High School Fight Clubs May Be Common

The first rule of fight club, as stated in both the 1996 novel by Chuck Palahniuk and the 1999 film starring Brad Pitt, is that you don't talk about fight club. Yet many high school students are doing much more than talking about their fight clubs. Despite repeated crackdowns, student fight clubs have become brazen in their openness, and they may be more prevalent than you'd expect.

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Fight Clubs Go Viral

Teen fight clubs have been an issue for many years. A loose facsimile of what appears in the Fight Club novel and film, these clubs are built around violent brawls that can range from underground, bare-knuckle boxing matches to merciless beatings of kids who don't choose to participate. When a Denver news channel began investigating fight clubs at area high schools, they uncovered more than a few isolated incidents. As it turns out, students from a multitude of Denver-area schools had been had been posting videos of their fights on YouTube.

The fight clubs weren't new to to the Internet, either; when the report aired, some had been available for viewing for several years. There were videos with thousands of views and myriad comments from local students. In addition to the videos that were on YouTube, other students seen in the videos were holding cell phone cameras, making additional recordings of the fights. These illegal clubs aren't limited to Colorado, as high schools around the country have likewise been plagued by underground fighting.

Consequences of Fight Clubs

Students who post videos of fight clubs on YouTube, including the students discovered in Denver, expose themselves, the fight participants and the visible bystanders in the videos to a panoply of negative consequences. First and foremost, all of the students could face criminal charges. Those fighting could be charged with assault, while those encouraging the fighting are potentially accessories to a crime.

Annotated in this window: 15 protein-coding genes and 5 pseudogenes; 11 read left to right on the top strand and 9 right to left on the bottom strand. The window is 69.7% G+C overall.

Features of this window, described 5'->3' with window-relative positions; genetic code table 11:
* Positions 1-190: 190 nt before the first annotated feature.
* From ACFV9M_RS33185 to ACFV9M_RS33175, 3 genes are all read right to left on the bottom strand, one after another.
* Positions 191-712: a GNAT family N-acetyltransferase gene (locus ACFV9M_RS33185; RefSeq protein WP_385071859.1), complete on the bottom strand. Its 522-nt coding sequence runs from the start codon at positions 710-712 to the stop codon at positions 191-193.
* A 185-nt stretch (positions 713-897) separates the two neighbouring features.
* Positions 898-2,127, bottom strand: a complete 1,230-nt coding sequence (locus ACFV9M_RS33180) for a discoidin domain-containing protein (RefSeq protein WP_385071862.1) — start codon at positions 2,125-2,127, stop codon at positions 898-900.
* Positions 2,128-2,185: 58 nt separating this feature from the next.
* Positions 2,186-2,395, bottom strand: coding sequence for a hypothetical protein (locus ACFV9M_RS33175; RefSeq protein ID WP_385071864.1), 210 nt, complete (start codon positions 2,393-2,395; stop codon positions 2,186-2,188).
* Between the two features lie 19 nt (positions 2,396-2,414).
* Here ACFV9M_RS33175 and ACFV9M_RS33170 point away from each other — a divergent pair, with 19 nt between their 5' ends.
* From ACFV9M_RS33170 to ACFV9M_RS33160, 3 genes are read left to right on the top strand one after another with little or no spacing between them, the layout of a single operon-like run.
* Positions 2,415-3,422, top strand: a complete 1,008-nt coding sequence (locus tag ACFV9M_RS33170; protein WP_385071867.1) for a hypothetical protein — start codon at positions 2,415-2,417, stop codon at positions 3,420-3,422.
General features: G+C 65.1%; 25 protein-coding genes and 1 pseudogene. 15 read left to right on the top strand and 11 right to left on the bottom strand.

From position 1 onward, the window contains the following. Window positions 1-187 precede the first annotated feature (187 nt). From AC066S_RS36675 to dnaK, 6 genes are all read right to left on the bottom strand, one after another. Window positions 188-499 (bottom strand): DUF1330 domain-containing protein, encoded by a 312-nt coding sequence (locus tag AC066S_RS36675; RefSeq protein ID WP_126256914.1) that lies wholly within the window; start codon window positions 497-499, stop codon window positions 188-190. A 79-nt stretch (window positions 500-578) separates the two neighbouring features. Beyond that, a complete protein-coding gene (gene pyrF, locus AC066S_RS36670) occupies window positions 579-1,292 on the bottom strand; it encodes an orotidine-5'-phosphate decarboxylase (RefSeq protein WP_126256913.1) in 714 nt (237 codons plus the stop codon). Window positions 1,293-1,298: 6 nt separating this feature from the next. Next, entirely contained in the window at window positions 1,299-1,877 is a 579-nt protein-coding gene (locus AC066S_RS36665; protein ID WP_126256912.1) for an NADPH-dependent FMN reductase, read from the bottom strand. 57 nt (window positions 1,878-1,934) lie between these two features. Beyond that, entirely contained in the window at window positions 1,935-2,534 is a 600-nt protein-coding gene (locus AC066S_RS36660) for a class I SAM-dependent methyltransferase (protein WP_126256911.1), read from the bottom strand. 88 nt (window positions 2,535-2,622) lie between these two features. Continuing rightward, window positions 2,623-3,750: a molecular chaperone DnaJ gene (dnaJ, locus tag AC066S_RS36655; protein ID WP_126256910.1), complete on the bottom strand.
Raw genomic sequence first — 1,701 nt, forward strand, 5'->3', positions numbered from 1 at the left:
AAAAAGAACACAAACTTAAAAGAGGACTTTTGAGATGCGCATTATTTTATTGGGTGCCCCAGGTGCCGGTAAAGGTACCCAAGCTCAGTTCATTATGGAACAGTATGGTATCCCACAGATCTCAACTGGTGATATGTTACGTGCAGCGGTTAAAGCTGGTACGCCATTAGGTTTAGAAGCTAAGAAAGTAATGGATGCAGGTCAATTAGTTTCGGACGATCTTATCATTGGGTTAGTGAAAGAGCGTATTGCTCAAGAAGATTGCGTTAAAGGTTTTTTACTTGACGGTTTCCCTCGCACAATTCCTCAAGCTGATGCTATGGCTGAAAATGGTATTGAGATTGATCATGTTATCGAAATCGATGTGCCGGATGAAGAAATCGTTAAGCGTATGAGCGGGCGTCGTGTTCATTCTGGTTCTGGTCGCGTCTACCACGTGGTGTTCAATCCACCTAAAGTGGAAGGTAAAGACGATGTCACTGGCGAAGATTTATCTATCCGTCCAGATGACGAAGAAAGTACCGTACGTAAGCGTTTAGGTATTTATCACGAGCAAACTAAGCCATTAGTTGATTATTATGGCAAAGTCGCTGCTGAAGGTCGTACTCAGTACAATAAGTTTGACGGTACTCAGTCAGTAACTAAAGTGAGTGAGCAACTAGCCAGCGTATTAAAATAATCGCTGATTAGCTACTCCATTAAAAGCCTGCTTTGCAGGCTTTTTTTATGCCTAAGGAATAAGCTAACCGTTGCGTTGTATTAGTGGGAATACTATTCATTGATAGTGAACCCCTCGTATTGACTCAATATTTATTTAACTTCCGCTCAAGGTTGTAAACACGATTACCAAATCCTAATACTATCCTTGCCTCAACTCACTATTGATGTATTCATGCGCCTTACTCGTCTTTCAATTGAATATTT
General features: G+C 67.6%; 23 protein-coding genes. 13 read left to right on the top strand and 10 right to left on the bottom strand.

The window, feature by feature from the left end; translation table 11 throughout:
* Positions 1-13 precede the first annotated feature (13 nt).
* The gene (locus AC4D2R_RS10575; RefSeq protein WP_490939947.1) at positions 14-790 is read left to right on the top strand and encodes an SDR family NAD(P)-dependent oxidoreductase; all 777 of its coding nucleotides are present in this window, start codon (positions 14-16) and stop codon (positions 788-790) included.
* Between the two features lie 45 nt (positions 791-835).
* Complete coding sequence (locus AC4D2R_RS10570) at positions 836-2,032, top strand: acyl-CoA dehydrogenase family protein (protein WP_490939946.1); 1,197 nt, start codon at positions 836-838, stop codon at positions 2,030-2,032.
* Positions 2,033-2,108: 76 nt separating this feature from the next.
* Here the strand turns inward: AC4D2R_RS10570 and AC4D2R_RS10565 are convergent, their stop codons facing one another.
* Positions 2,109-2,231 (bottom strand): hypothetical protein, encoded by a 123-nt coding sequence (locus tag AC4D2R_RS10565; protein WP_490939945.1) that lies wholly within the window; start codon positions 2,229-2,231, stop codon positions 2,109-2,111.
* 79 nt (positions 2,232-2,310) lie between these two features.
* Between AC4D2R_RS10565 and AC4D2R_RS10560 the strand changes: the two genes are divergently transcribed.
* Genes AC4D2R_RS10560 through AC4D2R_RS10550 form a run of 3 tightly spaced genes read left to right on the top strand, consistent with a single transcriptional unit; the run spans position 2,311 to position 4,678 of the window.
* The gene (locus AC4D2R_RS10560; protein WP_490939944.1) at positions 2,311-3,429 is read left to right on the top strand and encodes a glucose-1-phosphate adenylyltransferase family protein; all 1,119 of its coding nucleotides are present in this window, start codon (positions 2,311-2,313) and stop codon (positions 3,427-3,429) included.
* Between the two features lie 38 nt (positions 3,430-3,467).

While many students are identifiable in the videos by their faces, students go further by including full names in the video descriptions and comments. This more blatantly implicates those involved. It also creates a public record that could haunt participants for decades to follow. When they apply for college, or are ready to begin their careers, these ugly episodes of their past may be all too easy to find by those doing a basic background check and character analysis.

Keeping Your Child Safe

Many of the parents of the children who were exposed as fight club participants were shocked. Children as young as 12 have been caught up in the clubs. There are key steps you can take to help your child avoid a similar fate.

First, discuss with your child the importance of being a responsible citizen. While many kids may understand the inherent problem with participating in an organized fight, they may not get that the bystanders are also committing a crime. While it may not be possible to step in and break up a fight, it's their duty to alert someone that the fights are taking place. At the very least, they shouldn't be egging on the participants.

Second, the YouTube scandal presents a learning opportunity around proper cell phone use. If your child carries a cell phone, make sure that he or she is aware of the liability its camera brings. Cell phones can be essential in an emergency, but recording something like a fight club is opening yourself up to trouble. This lesson can be extended to include what is and isn't safe to post on YouTube, particularly when it involves classmates.

Finally, your child should be conscious of the effects fight clubs and fight club videos can have on those involved. In many cases, fight clubs are a form of excessive and violent bullying. Students with low self esteem may be lured into a fight, only to be driven further in mental despair when they're mocked by commenters on YouTube. While the underground nature of fight clubs makes them difficult to eradicate, having open and honest discussions with your child can help to lessen his or her risk of getting involved.

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